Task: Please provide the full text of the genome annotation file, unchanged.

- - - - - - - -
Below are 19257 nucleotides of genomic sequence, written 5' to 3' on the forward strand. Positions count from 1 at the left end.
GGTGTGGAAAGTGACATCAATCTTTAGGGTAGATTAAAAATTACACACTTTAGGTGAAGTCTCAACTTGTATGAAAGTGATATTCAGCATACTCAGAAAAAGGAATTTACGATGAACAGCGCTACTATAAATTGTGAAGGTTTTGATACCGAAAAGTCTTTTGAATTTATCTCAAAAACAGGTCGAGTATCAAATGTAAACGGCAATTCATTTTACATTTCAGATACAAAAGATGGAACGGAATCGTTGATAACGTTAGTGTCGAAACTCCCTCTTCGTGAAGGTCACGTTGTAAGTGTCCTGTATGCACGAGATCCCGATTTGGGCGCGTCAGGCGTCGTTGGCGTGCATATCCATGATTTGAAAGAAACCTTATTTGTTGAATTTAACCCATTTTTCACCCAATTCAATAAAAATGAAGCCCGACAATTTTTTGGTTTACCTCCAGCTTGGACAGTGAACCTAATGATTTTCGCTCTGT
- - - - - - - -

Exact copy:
Below are 19257 nucleotides of genomic sequence, written 5' to 3' on the forward strand. Positions count from 1 at the left end.
GGTGTGGAAAGTGACATCAATCTTTAGGGTAGATTAAAAATTACACACTTTAGGTGAAGTCTCAACTTGTATGAAAGTGATATTCAGCATACTCAGAAAAAGGAATTTACGATGAACAGCGCTACTATAAATTGTGAAGGTTTTGATACCGAAAAGTCTTTTGAATTTATCTCAAAAACAGGTCGAGTATCAAATGTAAACGGCAATTCATTTTACATTTCAGATACAAAAGATGGAACGGAATCGTTGATAACGTTAGTGTCGAAACTCCCTCTTCGTGAAGGTCACGTTGTAAGTGTCCTGTATGCACGAGATCCCGATTTGGGCGCGTCAGGCGTCGTTGGCGTGCATATCCATGATTTGAAAGAAACCTTATTTGTTGAATTTAACCCATTTTTCACCCAATTCAATAAAAATGAAGCCCGACAATTTTTTGGTTTACCTCCAGCTTGGACAGTGAACCTAATGATTTTCGCTCTGT